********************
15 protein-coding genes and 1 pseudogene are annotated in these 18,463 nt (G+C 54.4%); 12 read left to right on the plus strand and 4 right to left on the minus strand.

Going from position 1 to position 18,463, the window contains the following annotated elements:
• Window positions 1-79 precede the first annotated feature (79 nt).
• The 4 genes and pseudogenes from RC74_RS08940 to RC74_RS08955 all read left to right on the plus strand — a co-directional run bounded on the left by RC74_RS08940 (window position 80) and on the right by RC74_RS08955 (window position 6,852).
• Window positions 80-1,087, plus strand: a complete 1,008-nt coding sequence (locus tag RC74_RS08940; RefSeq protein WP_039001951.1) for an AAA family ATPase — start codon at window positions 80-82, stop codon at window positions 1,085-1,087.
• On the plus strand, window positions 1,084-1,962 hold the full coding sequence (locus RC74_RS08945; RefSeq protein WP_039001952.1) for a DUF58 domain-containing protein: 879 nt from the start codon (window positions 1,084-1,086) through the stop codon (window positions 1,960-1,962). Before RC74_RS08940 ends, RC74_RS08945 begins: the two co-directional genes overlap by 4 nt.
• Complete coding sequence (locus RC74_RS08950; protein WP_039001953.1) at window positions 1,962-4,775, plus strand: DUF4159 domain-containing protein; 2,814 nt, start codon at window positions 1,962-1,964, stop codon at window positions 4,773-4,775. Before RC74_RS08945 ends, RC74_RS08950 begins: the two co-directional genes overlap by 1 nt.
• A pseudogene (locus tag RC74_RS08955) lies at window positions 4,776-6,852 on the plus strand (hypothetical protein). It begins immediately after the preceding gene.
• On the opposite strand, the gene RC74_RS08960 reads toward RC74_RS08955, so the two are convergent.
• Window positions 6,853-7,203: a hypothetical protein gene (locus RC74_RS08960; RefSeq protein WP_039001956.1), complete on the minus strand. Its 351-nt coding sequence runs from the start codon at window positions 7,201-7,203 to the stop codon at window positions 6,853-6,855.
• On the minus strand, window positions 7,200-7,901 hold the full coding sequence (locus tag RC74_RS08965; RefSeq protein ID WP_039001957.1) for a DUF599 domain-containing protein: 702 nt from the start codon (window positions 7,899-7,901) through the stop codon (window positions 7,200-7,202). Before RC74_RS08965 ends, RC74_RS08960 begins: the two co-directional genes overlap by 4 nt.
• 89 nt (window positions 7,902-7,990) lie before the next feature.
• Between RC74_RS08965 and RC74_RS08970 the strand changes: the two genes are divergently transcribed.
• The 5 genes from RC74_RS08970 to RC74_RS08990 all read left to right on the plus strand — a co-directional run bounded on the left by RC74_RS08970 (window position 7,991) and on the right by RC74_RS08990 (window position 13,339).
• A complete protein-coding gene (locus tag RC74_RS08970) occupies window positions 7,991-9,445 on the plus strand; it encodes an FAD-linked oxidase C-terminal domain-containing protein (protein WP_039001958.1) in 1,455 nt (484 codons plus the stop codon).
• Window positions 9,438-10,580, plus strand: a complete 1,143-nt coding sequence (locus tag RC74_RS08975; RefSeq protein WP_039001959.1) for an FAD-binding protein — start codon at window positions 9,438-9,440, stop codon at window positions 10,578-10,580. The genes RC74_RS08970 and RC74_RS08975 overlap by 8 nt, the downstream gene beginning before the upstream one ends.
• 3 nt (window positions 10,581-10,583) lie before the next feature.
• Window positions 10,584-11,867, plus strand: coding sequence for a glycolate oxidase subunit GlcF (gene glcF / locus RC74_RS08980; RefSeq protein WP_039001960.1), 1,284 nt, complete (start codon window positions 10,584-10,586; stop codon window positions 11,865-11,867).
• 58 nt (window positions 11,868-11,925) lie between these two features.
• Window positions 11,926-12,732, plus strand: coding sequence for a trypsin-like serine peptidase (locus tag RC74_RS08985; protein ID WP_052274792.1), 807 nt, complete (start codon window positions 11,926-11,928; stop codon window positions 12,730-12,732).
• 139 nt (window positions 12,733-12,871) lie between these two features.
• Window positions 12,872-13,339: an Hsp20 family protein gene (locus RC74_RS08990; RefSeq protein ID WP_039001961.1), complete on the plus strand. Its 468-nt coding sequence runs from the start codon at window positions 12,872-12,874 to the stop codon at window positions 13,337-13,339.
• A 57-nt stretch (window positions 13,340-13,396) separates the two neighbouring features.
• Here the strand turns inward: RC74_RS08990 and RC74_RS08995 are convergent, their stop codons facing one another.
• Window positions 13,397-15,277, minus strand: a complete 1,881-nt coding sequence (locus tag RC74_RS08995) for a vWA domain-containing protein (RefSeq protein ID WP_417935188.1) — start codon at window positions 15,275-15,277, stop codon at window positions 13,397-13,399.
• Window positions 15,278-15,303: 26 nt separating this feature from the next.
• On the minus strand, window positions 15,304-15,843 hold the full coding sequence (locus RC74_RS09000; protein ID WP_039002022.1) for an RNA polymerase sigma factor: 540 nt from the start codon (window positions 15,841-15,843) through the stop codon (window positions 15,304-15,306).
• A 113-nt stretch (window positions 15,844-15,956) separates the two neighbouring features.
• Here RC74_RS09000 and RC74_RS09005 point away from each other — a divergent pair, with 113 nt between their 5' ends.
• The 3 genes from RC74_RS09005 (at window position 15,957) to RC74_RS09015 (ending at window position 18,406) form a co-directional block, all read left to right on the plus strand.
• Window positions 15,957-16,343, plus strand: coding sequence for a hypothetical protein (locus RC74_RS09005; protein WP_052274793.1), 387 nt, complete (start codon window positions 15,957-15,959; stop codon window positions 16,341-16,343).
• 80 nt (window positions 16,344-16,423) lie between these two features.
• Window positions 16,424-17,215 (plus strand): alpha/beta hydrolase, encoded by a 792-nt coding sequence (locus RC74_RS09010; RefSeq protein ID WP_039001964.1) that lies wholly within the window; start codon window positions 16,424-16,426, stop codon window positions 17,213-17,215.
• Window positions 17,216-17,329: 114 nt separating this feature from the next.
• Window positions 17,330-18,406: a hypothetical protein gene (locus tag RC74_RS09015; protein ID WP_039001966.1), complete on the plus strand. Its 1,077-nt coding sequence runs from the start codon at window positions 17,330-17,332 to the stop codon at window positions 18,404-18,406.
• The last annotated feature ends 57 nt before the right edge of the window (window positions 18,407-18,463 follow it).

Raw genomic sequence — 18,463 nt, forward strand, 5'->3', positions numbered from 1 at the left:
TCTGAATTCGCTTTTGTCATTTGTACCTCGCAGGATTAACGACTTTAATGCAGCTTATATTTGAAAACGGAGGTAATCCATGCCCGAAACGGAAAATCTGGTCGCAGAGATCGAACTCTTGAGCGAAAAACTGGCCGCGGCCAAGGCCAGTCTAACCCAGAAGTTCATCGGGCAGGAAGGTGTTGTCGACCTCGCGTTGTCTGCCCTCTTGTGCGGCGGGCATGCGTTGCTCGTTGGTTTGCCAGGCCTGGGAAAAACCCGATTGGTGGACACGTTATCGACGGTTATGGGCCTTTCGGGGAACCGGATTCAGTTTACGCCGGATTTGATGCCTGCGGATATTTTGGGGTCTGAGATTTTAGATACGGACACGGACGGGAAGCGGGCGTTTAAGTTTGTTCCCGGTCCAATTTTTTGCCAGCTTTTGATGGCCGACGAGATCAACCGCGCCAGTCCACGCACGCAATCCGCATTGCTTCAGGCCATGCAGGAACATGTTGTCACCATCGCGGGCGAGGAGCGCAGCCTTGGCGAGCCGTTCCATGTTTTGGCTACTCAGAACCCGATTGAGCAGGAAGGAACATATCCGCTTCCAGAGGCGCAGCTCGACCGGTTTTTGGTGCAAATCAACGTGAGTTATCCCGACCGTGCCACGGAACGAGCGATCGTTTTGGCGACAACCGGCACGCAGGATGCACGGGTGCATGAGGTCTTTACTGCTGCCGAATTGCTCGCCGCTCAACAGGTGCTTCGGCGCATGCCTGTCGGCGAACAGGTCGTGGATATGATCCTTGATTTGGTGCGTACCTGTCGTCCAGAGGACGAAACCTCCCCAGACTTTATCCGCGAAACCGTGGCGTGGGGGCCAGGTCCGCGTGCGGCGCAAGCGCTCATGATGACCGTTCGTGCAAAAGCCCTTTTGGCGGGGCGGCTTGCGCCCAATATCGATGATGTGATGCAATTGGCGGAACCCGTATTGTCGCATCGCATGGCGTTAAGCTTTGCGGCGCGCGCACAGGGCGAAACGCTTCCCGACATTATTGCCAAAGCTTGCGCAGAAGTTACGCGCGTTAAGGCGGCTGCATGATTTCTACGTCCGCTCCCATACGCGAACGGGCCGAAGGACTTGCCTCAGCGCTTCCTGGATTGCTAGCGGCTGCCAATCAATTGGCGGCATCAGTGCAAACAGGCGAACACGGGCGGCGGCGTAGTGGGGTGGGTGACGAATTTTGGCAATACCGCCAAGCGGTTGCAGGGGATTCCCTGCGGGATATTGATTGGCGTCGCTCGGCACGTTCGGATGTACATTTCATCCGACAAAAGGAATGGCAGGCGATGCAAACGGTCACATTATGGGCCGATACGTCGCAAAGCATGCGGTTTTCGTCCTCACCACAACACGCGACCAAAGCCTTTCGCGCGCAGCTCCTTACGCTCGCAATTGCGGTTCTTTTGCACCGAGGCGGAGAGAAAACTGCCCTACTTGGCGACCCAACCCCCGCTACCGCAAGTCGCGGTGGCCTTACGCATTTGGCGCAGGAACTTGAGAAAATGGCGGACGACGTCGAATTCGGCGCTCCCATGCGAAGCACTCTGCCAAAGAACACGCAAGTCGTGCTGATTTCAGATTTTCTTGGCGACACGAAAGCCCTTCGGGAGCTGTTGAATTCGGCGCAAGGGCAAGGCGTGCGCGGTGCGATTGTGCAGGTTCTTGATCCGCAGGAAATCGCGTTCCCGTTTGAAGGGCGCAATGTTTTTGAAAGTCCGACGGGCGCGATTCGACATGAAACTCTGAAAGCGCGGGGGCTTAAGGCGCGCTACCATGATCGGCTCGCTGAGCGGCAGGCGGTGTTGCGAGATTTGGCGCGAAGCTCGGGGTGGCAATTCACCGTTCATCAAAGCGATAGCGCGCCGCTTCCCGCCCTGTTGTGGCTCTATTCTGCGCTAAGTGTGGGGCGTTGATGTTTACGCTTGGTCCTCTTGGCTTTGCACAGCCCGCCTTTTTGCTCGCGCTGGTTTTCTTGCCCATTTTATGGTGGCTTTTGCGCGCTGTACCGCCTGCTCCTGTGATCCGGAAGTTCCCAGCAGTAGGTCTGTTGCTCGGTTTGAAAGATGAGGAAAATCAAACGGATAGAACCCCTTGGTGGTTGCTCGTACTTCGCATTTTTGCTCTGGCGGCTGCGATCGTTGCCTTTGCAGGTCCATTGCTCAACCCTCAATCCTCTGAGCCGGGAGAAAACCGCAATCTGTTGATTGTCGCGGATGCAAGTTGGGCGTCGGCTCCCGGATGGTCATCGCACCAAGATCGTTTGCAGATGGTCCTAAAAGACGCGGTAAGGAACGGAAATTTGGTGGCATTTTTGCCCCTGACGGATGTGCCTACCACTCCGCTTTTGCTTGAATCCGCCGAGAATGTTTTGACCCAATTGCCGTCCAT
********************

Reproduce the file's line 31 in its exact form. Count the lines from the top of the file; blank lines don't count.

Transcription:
• Window positions 15,957-16,343, plus strand: coding sequence for a hypothetical protein (locus RC74_RS09005; protein WP_052274793.1), 387 nt, complete (start codon window positions 15,957-15,959; stop codon window positions 16,341-16,343).